In the absence of qualified nurses, Mulago, the country's biggest referral hospital, is failing badly to help an ever-increasing number of patients who need basic care, hospital authorities have said.
In a recent interview, Dr Byarugaba Baterana, the hospital's executive director, said the hospital needed at least 946 nurses to cope with a daily influx of about 1,000 patients.
But on the ground, there are only 882 nurses, leaving the hospital 64 nurses short. The emergency paediatric unit alone receives 200 patients daily, whereas the Uganda Heart Institute receives about 100 patients daily. The maternity ward receives between 80 and 100 expectant mothers, while three to 10 children are received daily at the Mwana Mugimu clinic depending on the season.
In the emergency paediatric unit, there are only four nurses daily to handle 200 patients instead of at least eight. "At night, there needs to be at least five nurses on duty but there are usually three and yet they have to handle 80 patients," Dr Opika Opoka, the head of the unit, told The Observer in an interview.
This dire situation is similar to what is in the Mwana Mugimu clinic where there are only 11 qualified nurses out of the required 25. "There is a lot of work to do such as preparing therapeutic foods and feeding the children every two hours, which cannot be done by only 11 nurses," said Sr Julian Eyotaru, in charge of Mwana Mugimu.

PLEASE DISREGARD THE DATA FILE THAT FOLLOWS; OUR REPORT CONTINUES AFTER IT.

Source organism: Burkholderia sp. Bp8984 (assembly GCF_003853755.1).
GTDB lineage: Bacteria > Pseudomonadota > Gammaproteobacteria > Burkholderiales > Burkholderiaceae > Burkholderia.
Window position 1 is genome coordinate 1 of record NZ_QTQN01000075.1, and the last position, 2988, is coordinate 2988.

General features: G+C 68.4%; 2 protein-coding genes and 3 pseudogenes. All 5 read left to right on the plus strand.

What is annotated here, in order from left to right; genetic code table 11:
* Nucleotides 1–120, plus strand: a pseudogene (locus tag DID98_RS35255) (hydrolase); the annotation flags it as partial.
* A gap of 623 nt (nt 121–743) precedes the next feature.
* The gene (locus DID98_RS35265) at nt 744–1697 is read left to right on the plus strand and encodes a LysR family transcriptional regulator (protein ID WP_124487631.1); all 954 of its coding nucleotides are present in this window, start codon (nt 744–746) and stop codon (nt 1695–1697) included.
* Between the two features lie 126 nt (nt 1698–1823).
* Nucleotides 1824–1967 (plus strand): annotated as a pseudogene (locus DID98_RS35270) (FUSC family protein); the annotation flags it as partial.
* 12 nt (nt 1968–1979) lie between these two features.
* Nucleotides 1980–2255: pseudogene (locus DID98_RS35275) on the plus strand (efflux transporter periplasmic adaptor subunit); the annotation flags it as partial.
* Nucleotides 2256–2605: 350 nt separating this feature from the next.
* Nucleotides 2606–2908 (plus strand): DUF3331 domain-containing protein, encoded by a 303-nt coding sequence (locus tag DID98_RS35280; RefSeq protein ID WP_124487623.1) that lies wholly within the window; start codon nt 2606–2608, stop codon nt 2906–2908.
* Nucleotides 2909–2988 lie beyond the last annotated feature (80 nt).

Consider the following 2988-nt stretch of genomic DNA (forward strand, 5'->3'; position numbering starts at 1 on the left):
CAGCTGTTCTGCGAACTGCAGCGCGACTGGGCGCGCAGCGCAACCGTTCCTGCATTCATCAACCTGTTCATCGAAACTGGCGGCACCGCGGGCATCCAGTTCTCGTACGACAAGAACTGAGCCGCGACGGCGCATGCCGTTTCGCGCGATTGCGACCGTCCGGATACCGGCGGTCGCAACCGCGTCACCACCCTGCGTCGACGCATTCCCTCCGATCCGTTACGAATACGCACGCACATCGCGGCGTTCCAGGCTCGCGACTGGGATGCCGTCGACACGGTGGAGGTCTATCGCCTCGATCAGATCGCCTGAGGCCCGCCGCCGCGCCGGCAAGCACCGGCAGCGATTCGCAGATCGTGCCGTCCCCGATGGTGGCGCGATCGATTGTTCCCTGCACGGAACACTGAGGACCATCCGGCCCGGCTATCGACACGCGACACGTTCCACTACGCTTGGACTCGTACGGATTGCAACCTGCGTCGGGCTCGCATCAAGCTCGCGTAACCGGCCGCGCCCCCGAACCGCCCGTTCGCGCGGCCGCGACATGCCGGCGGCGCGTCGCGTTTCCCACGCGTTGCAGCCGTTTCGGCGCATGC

At the Uganda Cancer Institute (UCI), more than double of the 52 nurses currently available is needed. This is because of the large number of in- and outpatients the institute receives. Dr Jackson Orem, the director of the institute, says at any one time, the institute handles about 4,000 patients. Last year alone, UCI received 34,000 visits.
Dr Byarugaba said there was need for government to recruit new senior consultants and increase their salary. Mulago hospital has only 30; 15 more are needed. "Although they are among the highly-paid civil servants earning about Shs 2.1m, this is not commensurate with the number of years spent in school. They need at least Shs 15m," he said in an interview.
He adds that nurses should be paid at least Shs 530,000 a month. The hospital has an approved structure of 2,166 positions, of which 1,877 are currently occupied. It is only the medical officers that are full. Two senior medical officers and 283 health workers are lacking and more neurosurgeons, biomedical engineers and pharmacists are needed.
Dr John Omagino, the head of the Uganda Heart Institute, attributes the shortage of human resource to the existing narrow structure. "The structure does not allow for a mix of diverse skills and yet to carry out any operation, one needs these," he says.
There are 192 workers at the institute and yet this is still below the bar. Omagino says management is in the process of hiring more staff to bring the numbers to at least 60 per cent.